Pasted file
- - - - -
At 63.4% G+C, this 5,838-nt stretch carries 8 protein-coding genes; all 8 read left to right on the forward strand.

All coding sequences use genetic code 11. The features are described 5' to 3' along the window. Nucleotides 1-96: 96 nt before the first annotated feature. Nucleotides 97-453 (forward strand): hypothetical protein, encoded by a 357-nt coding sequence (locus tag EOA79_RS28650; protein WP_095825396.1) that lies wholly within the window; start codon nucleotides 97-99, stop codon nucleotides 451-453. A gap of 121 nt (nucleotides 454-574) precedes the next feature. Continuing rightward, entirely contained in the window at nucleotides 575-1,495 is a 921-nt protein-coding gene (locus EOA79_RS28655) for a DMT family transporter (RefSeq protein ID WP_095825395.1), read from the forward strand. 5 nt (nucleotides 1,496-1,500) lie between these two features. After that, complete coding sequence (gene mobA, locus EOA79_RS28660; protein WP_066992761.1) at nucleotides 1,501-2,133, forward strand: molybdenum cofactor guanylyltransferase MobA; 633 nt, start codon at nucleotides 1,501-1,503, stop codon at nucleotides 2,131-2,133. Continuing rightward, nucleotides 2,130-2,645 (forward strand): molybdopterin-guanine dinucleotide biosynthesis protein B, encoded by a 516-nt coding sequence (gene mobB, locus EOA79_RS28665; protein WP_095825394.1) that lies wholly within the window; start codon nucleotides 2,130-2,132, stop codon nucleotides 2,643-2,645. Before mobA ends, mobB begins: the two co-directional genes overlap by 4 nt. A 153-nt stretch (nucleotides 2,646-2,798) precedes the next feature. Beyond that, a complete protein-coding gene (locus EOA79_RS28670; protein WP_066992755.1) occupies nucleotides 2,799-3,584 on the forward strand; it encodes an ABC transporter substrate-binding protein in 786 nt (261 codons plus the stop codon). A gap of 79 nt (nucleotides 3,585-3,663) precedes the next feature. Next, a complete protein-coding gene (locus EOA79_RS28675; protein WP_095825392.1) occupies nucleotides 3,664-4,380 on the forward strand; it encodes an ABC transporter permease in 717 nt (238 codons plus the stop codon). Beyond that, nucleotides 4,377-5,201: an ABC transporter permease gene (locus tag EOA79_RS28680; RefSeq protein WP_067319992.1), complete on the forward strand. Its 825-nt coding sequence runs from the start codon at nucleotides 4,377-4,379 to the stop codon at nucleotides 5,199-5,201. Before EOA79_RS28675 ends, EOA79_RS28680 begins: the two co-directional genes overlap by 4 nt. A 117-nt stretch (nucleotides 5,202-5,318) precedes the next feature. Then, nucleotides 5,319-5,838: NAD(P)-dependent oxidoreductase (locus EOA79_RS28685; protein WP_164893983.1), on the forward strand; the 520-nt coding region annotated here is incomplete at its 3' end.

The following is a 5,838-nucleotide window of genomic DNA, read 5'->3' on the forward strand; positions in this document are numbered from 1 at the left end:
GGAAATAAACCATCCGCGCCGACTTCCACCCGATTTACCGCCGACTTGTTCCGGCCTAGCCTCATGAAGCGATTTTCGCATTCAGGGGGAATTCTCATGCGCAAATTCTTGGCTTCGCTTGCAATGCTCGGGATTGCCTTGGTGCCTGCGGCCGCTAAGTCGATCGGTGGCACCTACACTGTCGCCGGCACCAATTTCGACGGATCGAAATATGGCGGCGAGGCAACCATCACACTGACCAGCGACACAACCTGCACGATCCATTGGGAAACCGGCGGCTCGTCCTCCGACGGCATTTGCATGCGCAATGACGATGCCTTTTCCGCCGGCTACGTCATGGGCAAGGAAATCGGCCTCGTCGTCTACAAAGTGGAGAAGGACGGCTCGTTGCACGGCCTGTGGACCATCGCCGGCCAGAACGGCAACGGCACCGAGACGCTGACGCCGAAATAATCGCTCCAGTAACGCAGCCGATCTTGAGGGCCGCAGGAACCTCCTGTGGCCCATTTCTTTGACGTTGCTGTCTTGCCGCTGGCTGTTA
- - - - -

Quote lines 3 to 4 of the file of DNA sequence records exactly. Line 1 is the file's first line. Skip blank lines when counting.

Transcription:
The following is a 5,838-nucleotide window of genomic DNA, read 5'->3' on the forward strand; positions in this document are numbered from 1 at the left end:
GGAAATAAACCATCCGCGCCGACTTCCACCCGATTTACCGCCGACTTGTTCCGGCCTAGCCTCATGAAGCGATTTTCGCATTCAGGGGGAATTCTCATGCGCAAATTCTTGGCTTCGCTTGCAATGCTCGGGATTGCCTTGGTGCCTGCGGCCGCTAAGTCGATCGGTGGCACCTACACTGTCGCCGGCACCAATTTCGACGGATCGAAATATGGCGGCGAGGCAACCATCACACTGACCAGCGACACAACCTGCACGATCCATTGGGAAACCGGCGGCTCGTCCTCCGACGGCATTTGCATGCGCAATGACGATGCCTTTTCCGCCGGCTACGTCATGGGCAAGGAAATCGGCCTCGTCGTCTACAAAGTGGAGAAGGACGGCTCGTTGCACGGCCTGTGGACCATCGCCGGCCAGAACGGCAACGGCACCGAGACGCTGACGCCGAAATAATCGCTCCAGTAACGCAGCCGATCTTGAGGGCCGCAGGAACCTCCTGTGGCCCATTTCTTTGACGTTGCTGTCTTGCCGCTGGCTGTTA